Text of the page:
If we do not ensure effective implementation, even the best of agriculture programs fail. Government needs to assess implementability of new projects beforehand
Whenever the government changes, the newly appointed minister for agriculture introduces new agricultural programs with noble objectives. The objectives of such programs are usually to address the problems of farmers and make agricultural sector a reliable, capable and productive one for economic development.
Ministry of Agriculture and Livestock Development (MoAD) under Chakra Pani Khanal has been launching various special programs to boost productivity and food self-sufficiency through local production. Incentives have been announced to attract youths in commercialization of agriculture, but these incentives have not brought desired results. The consistent gap between agriculture programs and achievements has disappointed the people.
In the past ministry of agriculture development (MOAD) had implemented mission programs of crops/commodities such as paddy, maize, vegetables, lime, lentils and fish for 2008-2013. With these programs, the government had aimed at making the country self-reliant in food within two to three years. Maize Mission Program was started with the objective of substituting maize import from India, increase income of the farmers and supply raw materials for feed industries through integrated supply of seeds, machineries and other inputs.
Similarly, a Mega Rice Production Program (Brihattar Dhan Utpadan Karyakram), was launched in 13 districts of five clusters—Jhapa, Morang and Sunsari under eastern cluster, Sarlahi, Bara and Parsa under central cluster, Rupandehi and Kapilvastu under western cluster, Dang, Banke and Bardiya under Mid-west cluster and Kalali and Kanchanpur under Far-west cluster. This program comprised of two components. The first was focused on increasing productivity of main season rice and the second was about increasing area and productivity of spring season rice.
But there is no difference in production of said crops before and after implementation of these programs. Instead, the import of these commodities is increasing. We imported rice and maize worth Rs 29 billion and Rs 12 billion respectively last fiscal year.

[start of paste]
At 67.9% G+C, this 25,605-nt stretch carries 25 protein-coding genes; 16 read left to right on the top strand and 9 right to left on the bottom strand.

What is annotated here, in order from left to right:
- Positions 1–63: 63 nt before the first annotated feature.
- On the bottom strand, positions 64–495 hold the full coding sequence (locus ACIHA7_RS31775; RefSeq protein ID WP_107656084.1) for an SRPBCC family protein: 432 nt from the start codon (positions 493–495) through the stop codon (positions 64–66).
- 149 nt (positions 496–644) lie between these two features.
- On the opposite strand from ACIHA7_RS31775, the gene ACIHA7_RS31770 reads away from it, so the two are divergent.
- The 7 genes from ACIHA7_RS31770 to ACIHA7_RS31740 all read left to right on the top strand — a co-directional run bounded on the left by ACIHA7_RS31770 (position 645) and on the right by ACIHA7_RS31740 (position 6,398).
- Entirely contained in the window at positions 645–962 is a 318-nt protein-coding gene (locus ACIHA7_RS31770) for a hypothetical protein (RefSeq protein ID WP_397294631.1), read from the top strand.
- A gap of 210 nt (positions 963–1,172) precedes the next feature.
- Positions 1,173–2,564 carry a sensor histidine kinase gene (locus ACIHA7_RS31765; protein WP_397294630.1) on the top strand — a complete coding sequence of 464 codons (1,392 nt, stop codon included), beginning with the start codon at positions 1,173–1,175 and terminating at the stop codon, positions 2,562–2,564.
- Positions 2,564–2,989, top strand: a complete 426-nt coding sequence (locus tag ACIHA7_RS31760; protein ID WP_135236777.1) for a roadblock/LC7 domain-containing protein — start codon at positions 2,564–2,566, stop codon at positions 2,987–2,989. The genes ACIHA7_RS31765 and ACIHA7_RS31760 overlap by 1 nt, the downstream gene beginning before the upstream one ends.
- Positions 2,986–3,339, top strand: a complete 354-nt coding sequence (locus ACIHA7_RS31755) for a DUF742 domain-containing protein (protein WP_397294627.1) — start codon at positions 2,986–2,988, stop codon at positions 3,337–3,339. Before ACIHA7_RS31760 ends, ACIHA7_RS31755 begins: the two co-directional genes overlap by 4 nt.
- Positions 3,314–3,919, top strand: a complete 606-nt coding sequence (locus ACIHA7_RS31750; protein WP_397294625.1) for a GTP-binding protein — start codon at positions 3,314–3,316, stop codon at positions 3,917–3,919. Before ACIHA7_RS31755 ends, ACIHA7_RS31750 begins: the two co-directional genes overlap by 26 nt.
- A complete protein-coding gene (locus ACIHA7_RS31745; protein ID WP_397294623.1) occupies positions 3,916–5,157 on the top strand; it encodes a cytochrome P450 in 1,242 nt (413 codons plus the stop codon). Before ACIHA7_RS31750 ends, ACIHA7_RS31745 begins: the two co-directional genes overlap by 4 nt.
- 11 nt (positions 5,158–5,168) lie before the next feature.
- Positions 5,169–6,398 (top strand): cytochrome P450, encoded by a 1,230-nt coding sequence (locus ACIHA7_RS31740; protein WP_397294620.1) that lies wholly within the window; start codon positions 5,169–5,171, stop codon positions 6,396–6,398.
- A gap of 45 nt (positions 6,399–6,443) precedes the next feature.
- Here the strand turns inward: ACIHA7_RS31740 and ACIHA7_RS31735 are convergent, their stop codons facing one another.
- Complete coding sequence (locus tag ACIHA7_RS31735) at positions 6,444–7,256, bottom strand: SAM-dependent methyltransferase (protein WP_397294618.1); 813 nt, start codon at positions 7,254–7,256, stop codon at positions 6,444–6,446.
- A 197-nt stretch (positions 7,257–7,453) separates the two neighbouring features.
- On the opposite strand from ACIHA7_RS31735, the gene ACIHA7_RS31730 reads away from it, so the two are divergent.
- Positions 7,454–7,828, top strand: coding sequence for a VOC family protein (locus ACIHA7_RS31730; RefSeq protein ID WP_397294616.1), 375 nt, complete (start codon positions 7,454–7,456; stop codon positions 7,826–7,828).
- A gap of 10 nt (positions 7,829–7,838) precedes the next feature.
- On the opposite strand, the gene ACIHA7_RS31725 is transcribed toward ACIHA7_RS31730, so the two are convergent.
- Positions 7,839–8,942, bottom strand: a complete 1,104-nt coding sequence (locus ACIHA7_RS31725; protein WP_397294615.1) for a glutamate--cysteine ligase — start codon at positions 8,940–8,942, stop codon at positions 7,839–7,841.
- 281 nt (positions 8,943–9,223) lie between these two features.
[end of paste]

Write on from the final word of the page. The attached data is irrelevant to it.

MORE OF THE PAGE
Under Agriculture Development Strategy (ADS)—a 20-year vision document with the first 10-year action plan —four flagship programs such as value chain development of agriculture products, food and nutrition security, agriculture extension service and agriculture research are in execution at the moment. The Ministry has also tried to harmonize its regular programs with ADS. Prime Minister Agriculture Modernization Project (PMAMP) has also been in implementation for the last two fiscal years.
The government has expressed a commitment to running the project for the next 10 years, under which the ministry will expand the blocks, zones and super zone gradually every year for the next 10 years. Around 10 hectares of land are required for one pocket, 100 hectares for a block, 500 hectares for a zone and 1,000 hectares for a super zone. The ministry is to develop 21 super zones across the country by the end of the project period.
The ministry claims that the PMAMP has begun with a clear and specific roadmap for increasing agriculture production and productivity to make the country self-reliant in agriculture production within a decade. With the implementation of this project, the country will be self-reliant in rice and potato in two years, in maize and wheat in three years, in fish and vegetables in two years and in fruits in seven years.